Manage episode 289085329 series 2530089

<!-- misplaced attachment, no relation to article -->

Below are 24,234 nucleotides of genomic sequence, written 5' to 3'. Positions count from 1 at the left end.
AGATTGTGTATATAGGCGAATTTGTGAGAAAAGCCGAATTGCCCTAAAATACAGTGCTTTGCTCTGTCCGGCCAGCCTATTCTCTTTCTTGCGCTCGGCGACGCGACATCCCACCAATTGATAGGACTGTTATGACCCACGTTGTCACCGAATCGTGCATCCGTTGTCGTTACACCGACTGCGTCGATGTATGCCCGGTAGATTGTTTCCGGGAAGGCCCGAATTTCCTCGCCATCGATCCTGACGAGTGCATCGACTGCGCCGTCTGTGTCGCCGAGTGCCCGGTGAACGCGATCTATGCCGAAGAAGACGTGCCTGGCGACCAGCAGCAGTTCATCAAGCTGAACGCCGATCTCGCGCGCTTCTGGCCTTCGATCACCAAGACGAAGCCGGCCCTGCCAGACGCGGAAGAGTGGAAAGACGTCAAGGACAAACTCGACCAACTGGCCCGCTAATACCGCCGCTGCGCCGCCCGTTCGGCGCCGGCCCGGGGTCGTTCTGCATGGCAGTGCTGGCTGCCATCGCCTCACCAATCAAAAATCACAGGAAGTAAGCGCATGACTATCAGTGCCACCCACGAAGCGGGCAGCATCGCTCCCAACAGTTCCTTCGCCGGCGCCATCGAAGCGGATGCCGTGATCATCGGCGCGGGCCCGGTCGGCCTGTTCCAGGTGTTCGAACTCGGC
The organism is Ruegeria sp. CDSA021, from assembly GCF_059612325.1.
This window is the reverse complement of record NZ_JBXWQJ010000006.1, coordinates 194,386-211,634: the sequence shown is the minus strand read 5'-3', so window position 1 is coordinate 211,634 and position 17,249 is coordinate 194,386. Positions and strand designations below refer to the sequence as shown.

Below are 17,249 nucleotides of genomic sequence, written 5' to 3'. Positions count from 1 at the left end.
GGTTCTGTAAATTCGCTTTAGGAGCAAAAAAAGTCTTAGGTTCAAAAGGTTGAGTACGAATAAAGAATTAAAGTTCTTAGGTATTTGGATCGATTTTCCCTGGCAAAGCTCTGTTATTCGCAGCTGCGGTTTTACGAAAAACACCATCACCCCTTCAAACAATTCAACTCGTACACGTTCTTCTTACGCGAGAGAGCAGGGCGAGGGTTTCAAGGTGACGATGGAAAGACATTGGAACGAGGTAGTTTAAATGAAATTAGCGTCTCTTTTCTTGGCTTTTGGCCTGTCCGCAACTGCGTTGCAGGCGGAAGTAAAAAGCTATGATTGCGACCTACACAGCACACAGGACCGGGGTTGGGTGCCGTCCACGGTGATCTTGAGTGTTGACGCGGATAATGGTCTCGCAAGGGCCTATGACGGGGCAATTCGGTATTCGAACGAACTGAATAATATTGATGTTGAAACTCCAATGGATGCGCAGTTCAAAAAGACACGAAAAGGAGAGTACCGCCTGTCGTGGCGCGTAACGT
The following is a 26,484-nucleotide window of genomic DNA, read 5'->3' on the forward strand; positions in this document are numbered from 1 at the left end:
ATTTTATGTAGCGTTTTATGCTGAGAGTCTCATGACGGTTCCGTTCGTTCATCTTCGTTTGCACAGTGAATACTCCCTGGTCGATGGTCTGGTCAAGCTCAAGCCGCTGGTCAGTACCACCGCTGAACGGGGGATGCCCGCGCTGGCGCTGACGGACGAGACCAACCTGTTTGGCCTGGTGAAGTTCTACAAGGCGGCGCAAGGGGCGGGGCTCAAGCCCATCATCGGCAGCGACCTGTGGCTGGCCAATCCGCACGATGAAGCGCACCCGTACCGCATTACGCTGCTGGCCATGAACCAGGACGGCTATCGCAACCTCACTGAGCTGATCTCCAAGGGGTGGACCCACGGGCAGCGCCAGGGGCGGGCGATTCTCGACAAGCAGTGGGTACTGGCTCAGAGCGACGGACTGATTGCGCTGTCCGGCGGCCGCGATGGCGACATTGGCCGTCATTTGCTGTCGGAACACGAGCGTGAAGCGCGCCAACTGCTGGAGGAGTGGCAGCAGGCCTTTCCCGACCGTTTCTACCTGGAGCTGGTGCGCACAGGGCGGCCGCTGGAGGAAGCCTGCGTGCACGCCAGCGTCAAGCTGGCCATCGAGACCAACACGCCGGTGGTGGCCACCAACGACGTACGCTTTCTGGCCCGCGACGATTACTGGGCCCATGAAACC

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Continued from Part 1… McAnea had a new print shop in Glasgow where he made menus for restaurants. To the police, it was obvious that the business was a front, and so they raided the shop in January 2007, discovering half a million £20 notes. The equipment in the shop was capable of making £1 billion (¥139 billion) a year, they estimated. This time, there was no typo on the search warrant, and McAnea was sentenced to six years and four months. In 2013, McAnea died of lung cancer from all the fumes he had breathed in from years of printing. He was 63. A career that began in tragedy ended in tragedy. The ¥10,000 banknote Today’s banknotes have a ton of security features that make them hard to counterfeit. Here are some of the features of the ¥10,000 note. The center of the note has a watermark of Keio University founder Yukichi Fukuzawa. It’s not the only watermark: Hold the note up to the light and you’ll see three vertical bars on Fukuzawa’s left shoulder. If you tilt the note, you’ll see two latent images: the figure “10000” on the front left bottom and “NIPPON” on the back top right. And of course, there’s the silver hologram, showing a cherry blossom, the figure “10000” and the Bank of Japan logo, depending on the angle. Next time you hold a 10,000 note, use this guide to see whether it’s the real thing — or a fake. (T) This article was provided by The Japan Times Alpha.